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Furneaux wins supreme award at 2017 KiwiNet awards

Victoria University's Furneaux wins supreme award at 2017 KiwiNet awards

By Jonathan Underhill

July 13 (BusinessDesk) - Victoria University’s Richard Furneaux has won the BNZ supreme award at the 2017 KiwiNet Research Commercialisation Awards for his work on carbohydrate chemistry innovation.

Furneaux, who began his career as a synthetic chemist, now leads a team of 40 scientists as director of the Ferrier Research Institute at Victoria University, whose successes include the first New Zealand-developed drug to gain registration since the 1980s and a breakthrough synthetic vaccine to treat cancer, allergies and autoimmune diseases, according to the KiwiNet website.

Among his achievements was Richard was his involvement in the synthesis of forodesine hydrochloride, the active ingredient in an anti-lymphoma drug Mundesine, which has just been approved in Japan,. That makes it only the second New Zealand invented drug compound to become a registered drug product, according to a statement on the website.

"Furneaux's scientific nous and entrepreneurial spirit has generated tens of millions of dollars of economic activity for New Zealand over the past 25 years—a direct result of his own, and his team's, research endeavours," it said.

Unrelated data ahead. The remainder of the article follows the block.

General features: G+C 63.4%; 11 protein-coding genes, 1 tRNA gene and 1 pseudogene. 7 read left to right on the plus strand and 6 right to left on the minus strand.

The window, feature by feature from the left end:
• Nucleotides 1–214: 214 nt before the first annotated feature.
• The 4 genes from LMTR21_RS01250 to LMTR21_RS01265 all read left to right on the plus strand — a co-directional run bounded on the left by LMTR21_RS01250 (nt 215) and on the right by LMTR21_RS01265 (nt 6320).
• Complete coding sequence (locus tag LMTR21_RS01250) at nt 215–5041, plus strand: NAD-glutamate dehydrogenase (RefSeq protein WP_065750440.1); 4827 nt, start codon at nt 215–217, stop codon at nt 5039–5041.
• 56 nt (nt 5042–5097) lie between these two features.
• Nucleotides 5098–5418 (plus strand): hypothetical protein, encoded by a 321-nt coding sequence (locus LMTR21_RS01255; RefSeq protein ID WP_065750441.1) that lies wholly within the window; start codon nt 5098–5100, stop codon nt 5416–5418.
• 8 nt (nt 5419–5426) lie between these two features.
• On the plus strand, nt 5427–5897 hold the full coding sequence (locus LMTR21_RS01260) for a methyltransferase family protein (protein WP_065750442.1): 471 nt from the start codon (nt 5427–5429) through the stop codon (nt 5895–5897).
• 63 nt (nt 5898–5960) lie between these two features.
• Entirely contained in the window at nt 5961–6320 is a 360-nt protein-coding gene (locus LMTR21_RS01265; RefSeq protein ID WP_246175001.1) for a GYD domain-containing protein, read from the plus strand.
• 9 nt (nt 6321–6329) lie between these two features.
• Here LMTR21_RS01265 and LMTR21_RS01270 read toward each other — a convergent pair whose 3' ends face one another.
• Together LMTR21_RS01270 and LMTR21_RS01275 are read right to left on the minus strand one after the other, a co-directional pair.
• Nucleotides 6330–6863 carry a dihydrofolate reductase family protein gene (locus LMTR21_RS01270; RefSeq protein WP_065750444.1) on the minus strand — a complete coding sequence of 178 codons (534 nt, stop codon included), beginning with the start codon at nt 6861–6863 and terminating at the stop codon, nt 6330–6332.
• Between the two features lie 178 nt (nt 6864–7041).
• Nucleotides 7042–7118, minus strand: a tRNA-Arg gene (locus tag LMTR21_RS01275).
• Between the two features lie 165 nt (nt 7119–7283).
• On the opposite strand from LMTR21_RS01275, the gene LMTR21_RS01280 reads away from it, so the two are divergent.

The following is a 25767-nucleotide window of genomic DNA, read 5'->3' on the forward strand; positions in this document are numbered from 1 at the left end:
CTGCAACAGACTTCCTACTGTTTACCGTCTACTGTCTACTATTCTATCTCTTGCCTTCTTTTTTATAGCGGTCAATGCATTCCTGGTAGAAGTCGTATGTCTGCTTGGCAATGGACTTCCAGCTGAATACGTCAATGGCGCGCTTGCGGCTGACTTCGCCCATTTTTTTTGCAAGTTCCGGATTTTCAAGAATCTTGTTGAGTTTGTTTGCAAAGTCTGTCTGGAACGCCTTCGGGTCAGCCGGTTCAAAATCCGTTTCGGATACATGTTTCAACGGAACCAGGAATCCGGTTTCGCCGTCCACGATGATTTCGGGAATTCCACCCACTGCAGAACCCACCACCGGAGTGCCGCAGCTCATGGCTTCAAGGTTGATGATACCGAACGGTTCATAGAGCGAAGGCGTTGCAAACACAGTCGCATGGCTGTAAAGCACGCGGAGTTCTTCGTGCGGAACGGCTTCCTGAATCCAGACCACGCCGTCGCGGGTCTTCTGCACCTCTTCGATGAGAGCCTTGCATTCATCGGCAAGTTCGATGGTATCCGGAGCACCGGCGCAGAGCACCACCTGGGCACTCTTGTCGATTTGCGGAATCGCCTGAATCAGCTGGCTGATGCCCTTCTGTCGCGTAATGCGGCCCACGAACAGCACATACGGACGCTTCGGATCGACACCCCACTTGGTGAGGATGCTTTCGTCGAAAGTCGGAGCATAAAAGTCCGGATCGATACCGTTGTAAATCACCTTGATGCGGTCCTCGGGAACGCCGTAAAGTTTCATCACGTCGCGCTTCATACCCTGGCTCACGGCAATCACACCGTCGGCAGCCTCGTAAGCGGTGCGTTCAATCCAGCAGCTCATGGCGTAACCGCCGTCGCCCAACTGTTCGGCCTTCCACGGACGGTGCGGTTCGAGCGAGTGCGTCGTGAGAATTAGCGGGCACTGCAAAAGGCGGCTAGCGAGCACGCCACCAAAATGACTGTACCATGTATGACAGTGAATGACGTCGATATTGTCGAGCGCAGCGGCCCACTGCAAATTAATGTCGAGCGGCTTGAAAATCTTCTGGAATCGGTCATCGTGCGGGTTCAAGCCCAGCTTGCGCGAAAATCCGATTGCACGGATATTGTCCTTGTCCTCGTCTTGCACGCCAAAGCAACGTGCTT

The supreme award is given in recognition of overall excellence in all core areas of research commercialization. Furneaux also picked up the Baldwins researcher entrepreneur award.

Canterbury University’s Geoff Rodgers won the Norman F. B. Barry Foundation emerging innovator award for his work on seismic damping for buildings and joint implant diagnostics.

KiwiNet said mechanical seismic dampers Rodgers developed "to dissipate kinetic energy of seismic waves penetrating a building structure" are in use at a hospital complex in Christchurch. He is also developing a new method for early detection of wear and tear of hip joint implants that monitors the sound vibrations transmitted from a patient's hip replacement implants.

Auckland University, Orion Health and Waitemata District Health Board shared the MinterEllisonRuddWatts research and business partnership award and UniServices won the PwC commercial deal award for Soul Machines - humanizing the interface between man and machines.

The awards recognize commercialisation successes at NZ universities and Crown Research Institutes.

"The quality and sophistication of presentations rises every year and applicants are really demonstrating how commercially savvy they are," said lead judge Andrew Kelly, executive director at BioPacific Partners.

(BusinessDesk receives assistance from Callaghan Innovation to cover the commercialisation of innovation.)



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